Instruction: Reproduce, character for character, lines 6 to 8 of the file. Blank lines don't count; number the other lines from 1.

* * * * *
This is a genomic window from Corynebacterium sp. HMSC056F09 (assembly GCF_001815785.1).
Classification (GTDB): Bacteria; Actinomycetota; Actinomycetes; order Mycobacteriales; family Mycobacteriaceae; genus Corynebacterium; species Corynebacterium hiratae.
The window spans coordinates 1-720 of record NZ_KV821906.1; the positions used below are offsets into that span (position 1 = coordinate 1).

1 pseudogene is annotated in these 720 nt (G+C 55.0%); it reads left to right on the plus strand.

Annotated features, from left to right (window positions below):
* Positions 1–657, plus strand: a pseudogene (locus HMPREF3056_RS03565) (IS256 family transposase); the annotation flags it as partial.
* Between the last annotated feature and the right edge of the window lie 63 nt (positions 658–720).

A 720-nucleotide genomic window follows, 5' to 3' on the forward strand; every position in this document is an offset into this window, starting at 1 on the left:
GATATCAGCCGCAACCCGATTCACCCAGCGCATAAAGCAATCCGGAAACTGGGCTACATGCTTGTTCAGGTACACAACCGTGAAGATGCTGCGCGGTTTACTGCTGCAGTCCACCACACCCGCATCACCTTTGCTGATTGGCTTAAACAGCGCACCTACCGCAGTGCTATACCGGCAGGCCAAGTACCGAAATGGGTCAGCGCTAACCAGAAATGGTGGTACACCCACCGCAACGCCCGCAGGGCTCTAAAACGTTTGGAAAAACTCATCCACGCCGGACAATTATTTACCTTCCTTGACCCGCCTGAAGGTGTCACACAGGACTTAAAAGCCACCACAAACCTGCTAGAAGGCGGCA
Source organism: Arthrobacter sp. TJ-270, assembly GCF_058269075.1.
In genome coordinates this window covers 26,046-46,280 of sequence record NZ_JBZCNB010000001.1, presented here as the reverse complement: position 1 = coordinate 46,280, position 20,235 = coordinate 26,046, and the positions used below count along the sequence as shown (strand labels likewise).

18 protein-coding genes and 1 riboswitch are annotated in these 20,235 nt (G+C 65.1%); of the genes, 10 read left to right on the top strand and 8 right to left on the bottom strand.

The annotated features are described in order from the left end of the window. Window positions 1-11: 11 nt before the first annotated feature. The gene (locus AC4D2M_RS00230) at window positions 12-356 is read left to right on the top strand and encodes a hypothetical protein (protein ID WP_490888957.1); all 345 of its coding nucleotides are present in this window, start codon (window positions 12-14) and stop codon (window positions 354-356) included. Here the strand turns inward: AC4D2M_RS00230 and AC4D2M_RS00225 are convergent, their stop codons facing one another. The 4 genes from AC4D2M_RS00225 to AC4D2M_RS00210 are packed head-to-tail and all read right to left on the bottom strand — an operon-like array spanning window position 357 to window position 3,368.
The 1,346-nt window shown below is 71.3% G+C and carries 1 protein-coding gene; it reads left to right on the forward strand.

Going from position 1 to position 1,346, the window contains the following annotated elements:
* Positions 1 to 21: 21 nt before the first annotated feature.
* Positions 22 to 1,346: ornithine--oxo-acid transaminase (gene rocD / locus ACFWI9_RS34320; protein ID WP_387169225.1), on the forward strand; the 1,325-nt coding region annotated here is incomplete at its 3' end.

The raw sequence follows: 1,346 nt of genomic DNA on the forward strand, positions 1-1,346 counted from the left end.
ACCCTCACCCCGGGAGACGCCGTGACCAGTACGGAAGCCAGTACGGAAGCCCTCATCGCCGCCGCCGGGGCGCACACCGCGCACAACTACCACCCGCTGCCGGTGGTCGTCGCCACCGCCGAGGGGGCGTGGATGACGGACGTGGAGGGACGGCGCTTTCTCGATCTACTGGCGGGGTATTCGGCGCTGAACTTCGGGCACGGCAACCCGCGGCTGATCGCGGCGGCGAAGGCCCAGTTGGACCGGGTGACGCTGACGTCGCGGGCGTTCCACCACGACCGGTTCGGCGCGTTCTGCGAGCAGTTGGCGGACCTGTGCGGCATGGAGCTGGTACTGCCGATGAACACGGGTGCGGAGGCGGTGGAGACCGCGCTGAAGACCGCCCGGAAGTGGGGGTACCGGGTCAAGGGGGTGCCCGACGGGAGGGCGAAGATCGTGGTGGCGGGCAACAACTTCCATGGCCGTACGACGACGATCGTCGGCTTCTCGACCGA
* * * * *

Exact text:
* Positions 1–657, plus strand: a pseudogene (locus HMPREF3056_RS03565) (IS256 family transposase); the annotation flags it as partial.
* Between the last annotated feature and the right edge of the window lie 63 nt (positions 658–720).

A 720-nucleotide genomic window follows, 5' to 3' on the forward strand; every position in this document is an offset into this window, starting at 1 on the left: